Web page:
Issue January 28, 2009

Self serve

“We never come at the true, and best benefit of any genius, so long as we believe him an original force.” —Ralph Waldo Emerson

Our culture, our age, has been searching for a Champion.

An archetypal hero who, with chiseled countenance and even hand, would serve to focus our collective will to humanity and thoughtfulness through strength and veracity, “some brave Apollo” who elicits respect and calm in friends, and to whom enemies surrender fearfully. Every culture in every age has done the same. It is a constant theme throughout our histories, the instructiveness of which is undeniable and bountiful.

We sit hungry at the table, impatient with the meager fare of scandal and disappointment that has been laid before us over and again. And when we are finally presented with one who is, in word and appearance, a Great Man, a monumental figure, there is heard a collective sigh of relief as our chests thunder with admiration, and our hearts swim with pride at finally being party to something right and good. And perhaps we should be proud. It remains to be seen.

I don’t think it hyperbole to describe the fervor over President Obama as anything short of hero worship. This compulsion is a result of a perfect storm of his real and inherent magnetism, that of his populist rhetoric, and a persistent deficit in greatness of late. And while most of my intellect screams out that this pseudo-deification that I perceive is at least completely bizarre, if not suicidal, another, measured part begs me to pause and consider.

Look at the monumental figures of any culture and you read the values to which it aspires written in shorthand. They’re a Polaroid of the zeitgeist at any given moment. This being said, the election and adulation of President Obama show that, even in our weakened state (because of it?), consensus leans, once again, to some fundamentally humane and egalitarian ideas. To wit: Torture is probably wrong, institutional fear is unhealthy to the national psyche, tolerance breeds thoughtfulness, greater responsibility begets greater freedom, etc. That these are some of the points we, as a nation, have chosen to highlight bodes well. It means we’ve not forgotten the parts of ourselves (and collective self) that are admirable.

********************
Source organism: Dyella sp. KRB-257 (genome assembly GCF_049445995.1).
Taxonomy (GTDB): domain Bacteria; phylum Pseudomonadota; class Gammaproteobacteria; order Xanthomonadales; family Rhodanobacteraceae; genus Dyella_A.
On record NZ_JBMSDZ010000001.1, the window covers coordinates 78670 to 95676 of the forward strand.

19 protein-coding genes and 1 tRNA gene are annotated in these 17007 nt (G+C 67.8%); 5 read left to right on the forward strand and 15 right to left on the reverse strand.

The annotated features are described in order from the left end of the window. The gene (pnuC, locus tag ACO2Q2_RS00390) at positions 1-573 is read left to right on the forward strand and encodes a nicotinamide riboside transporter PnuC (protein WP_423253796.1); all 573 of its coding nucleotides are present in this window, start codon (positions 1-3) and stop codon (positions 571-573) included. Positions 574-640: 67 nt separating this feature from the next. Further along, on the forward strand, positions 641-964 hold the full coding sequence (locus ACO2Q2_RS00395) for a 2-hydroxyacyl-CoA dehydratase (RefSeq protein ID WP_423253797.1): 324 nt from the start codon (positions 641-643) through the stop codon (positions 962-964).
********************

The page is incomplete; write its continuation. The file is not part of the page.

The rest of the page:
Not losing sight of this one thing is crucial and thus bears repeating: That which is to be admired in President Obama is that which we admire in ourselves.

To forget that, or to convince ourselves that we are somehow separate from what we admire, would be to displace both our will and power, and hand it over to another. We pour into our heroes our own hopes, those things that we wish to foster in ourselves. The real danger is that we would wait quietly for them to do our work and take responsibility for us and from us.

The wisdom in Obama’s call for renewed self-reliance and responsibility cannot be overstated. As is the case anytime we are given the keys and asked to assume responsibility for ourselves, it is simultaneously exhilarating and frightening to be told, effectively, “I can’t do this by myself. You’re going to have to get your act together.” We’ll see what it looks like once policy starts rolling off the desk, but floating such an idea seems, in some significant way, a tacit agreement on Obama’s part to share power, and is a comforting reminder of the sweet difference between organizer and decider.

When I am stirred by the president’s speeches, I’m forced to balance my skepticism of the man against what I view as the categorical correctness of the ideas he presents. This is an easy riddle to unlock, and hinges on my misplacement of ownership. Simply put, the ideals that affect me so are not his ideals. Barack Obama is the Elected Steward of our ideals, not the owner of them. We are our own benefactors.

“Obamamania,” as it’s being called this time around, is very familiar. In the ornate approbation of the president, we find that we still have a leg to stand on; more importantly, to stand on one leg is to very nearly fall on your ass.

So we go to work with eyes fixed securely on both the message and the messenger, with hopes that they will not drift, one from the other. 

Reading: R.W. Emerson, “Self Reliance,” “The Uses of Great Men”

Listening to: David Bowie, Diamond Dogs (still)